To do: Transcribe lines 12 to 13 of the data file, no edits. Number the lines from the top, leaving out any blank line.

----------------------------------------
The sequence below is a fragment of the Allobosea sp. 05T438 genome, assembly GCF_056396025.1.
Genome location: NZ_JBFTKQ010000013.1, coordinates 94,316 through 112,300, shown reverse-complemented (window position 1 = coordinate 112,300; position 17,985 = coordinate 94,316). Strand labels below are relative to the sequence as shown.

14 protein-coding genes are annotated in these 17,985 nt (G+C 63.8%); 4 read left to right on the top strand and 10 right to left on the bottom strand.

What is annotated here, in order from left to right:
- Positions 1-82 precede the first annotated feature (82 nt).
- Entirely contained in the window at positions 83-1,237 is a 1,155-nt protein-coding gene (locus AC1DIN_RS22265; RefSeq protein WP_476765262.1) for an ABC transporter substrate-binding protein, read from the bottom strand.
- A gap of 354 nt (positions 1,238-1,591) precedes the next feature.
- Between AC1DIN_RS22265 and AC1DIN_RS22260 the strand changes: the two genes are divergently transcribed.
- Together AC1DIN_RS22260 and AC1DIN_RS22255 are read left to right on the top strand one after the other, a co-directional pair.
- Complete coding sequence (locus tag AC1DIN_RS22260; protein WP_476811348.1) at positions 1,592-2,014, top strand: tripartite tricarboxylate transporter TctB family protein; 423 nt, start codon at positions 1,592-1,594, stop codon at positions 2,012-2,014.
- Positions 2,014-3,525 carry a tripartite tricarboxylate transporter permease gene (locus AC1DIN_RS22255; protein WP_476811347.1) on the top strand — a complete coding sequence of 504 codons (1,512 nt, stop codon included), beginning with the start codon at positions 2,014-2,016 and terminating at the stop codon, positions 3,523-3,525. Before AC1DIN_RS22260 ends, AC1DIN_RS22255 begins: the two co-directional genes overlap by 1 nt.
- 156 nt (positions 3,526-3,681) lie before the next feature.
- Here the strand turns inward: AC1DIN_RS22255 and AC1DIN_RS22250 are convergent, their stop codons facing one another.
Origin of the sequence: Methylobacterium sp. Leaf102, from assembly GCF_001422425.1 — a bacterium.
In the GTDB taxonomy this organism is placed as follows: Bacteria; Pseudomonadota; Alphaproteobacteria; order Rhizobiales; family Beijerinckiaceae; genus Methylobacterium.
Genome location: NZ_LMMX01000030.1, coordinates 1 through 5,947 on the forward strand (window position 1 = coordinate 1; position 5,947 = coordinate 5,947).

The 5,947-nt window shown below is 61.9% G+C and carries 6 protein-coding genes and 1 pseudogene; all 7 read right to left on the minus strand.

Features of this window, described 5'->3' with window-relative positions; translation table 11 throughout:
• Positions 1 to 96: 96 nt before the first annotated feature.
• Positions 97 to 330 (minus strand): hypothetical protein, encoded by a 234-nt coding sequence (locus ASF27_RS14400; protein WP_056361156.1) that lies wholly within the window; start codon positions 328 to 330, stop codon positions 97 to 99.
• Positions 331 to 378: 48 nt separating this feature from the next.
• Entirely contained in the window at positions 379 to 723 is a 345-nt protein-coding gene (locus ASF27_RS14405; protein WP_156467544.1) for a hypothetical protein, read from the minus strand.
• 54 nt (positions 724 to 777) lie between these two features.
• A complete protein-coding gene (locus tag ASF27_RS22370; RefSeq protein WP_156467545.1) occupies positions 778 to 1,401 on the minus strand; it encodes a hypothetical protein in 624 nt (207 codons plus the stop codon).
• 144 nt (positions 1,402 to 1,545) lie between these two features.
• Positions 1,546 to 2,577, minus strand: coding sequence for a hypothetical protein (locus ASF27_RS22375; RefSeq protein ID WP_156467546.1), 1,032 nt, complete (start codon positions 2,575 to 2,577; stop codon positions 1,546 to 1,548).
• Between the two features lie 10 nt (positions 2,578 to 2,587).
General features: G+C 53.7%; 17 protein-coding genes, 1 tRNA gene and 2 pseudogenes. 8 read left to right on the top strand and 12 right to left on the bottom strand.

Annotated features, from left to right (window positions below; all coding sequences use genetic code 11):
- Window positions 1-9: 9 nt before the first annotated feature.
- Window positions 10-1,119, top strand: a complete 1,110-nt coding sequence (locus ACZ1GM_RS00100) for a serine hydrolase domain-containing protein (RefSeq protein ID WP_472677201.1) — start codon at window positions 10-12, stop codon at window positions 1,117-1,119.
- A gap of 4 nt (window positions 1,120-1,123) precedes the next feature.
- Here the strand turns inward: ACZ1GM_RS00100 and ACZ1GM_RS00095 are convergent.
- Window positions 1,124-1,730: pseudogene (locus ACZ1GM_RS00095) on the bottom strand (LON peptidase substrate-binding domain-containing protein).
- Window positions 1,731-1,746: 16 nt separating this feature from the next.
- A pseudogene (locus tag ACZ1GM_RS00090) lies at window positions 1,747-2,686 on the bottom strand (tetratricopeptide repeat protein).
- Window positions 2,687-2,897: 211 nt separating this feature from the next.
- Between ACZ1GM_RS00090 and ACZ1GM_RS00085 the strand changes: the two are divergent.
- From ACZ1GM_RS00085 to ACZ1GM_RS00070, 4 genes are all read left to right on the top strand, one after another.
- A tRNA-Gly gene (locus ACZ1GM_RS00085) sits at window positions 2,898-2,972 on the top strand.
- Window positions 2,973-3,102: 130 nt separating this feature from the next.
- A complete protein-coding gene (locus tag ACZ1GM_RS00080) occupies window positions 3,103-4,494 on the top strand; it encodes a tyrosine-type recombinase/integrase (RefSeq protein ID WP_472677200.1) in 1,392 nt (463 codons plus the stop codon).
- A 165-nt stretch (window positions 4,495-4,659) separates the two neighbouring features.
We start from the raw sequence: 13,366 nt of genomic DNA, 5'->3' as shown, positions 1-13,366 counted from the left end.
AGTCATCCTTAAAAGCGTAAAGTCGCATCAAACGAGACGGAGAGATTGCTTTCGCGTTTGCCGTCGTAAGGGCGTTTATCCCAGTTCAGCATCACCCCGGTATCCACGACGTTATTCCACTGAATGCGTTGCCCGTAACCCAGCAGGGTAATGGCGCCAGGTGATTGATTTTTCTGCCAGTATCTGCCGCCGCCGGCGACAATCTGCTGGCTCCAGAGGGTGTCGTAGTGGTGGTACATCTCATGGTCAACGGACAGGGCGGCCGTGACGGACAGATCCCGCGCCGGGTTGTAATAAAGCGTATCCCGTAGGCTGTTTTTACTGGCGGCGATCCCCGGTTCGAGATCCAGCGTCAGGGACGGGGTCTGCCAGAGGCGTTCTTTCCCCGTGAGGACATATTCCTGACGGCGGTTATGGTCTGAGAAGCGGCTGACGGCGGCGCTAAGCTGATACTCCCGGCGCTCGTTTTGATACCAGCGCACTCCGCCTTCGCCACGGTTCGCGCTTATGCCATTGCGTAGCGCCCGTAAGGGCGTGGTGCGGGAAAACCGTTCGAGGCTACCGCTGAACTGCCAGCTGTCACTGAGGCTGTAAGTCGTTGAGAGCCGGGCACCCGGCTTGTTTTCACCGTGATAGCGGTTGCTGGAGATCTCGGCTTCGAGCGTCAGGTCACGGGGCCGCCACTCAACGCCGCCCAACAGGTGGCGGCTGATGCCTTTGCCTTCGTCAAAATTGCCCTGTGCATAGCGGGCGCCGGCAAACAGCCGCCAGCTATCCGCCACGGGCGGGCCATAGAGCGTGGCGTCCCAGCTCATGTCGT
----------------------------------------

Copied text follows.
- 156 nt (positions 3,526-3,681) lie before the next feature.
- Here the strand turns inward: AC1DIN_RS22255 and AC1DIN_RS22250 are convergent, their stop codons facing one another.